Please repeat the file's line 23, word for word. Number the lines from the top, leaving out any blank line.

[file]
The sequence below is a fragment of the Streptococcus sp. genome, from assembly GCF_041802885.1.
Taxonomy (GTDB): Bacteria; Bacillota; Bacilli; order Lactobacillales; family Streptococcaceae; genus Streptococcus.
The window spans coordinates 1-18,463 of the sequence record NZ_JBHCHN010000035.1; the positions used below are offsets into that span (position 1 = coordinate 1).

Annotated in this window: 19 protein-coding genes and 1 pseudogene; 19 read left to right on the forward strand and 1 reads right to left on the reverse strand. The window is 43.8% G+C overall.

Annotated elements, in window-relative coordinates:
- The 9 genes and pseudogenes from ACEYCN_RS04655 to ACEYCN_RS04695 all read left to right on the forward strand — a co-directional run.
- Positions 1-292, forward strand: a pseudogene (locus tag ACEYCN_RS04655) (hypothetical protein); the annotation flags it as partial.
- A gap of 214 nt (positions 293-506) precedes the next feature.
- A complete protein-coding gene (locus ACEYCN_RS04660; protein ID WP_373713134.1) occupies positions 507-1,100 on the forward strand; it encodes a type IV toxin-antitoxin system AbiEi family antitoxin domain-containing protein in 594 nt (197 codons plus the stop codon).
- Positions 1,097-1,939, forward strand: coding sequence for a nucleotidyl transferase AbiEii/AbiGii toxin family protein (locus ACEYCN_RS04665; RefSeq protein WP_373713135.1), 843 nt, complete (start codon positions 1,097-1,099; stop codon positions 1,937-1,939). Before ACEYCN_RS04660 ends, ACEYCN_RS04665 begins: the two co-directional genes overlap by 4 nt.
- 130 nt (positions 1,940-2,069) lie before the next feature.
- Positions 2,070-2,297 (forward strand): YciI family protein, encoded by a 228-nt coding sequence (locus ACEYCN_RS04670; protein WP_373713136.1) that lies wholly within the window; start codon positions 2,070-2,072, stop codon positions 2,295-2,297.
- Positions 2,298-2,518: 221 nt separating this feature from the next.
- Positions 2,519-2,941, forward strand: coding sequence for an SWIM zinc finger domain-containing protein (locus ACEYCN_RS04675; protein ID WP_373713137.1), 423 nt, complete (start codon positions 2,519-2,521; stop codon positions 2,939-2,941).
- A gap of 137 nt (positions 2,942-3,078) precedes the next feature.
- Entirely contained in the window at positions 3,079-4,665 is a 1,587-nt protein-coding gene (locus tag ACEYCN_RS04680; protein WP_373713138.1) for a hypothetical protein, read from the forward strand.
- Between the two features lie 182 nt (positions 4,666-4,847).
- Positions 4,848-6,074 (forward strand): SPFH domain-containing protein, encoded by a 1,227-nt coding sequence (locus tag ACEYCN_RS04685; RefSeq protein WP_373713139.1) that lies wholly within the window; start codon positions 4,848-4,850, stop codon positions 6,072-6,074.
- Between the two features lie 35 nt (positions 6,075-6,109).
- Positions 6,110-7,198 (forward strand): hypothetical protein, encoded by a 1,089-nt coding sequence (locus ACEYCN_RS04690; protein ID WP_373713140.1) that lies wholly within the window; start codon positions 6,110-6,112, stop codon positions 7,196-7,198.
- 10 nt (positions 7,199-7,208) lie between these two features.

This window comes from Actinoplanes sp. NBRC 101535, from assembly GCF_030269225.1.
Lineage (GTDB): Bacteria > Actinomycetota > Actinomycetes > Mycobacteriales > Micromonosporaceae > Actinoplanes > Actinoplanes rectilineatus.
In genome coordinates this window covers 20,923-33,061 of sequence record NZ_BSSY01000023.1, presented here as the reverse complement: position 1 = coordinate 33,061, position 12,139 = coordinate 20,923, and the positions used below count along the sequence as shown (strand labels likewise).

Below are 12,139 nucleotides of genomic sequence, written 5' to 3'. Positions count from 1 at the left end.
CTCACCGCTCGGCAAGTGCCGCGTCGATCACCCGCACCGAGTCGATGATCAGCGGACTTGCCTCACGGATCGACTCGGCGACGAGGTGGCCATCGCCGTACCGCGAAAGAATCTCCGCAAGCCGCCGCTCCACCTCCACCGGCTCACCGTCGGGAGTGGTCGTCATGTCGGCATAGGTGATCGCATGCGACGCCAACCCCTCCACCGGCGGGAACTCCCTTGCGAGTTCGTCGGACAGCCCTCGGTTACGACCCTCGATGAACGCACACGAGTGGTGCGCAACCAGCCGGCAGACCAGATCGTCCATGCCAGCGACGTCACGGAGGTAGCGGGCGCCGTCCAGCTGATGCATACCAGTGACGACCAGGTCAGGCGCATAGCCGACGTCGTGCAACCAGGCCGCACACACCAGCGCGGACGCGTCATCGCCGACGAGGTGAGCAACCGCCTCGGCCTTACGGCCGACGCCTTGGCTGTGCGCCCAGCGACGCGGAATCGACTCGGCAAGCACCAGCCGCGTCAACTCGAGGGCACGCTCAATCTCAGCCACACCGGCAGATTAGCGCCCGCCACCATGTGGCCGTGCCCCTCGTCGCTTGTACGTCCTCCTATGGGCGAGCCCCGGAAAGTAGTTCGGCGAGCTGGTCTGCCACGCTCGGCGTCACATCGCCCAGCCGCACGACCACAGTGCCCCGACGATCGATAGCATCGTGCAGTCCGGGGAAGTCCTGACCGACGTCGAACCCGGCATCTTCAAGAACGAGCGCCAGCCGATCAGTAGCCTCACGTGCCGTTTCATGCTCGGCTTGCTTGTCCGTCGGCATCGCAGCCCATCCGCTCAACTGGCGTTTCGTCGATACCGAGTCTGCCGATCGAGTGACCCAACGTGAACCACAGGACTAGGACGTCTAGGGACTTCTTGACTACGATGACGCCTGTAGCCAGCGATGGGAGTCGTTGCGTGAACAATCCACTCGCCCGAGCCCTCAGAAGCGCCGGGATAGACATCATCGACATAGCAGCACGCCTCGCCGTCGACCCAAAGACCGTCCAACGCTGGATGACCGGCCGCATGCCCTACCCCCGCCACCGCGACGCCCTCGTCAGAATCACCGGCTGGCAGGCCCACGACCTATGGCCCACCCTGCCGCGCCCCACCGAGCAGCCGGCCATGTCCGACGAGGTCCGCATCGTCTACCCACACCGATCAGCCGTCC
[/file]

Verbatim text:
Lineage (GTDB): Bacteria > Actinomycetota > Actinomycetes > Mycobacteriales > Micromonosporaceae > Actinoplanes > Actinoplanes rectilineatus.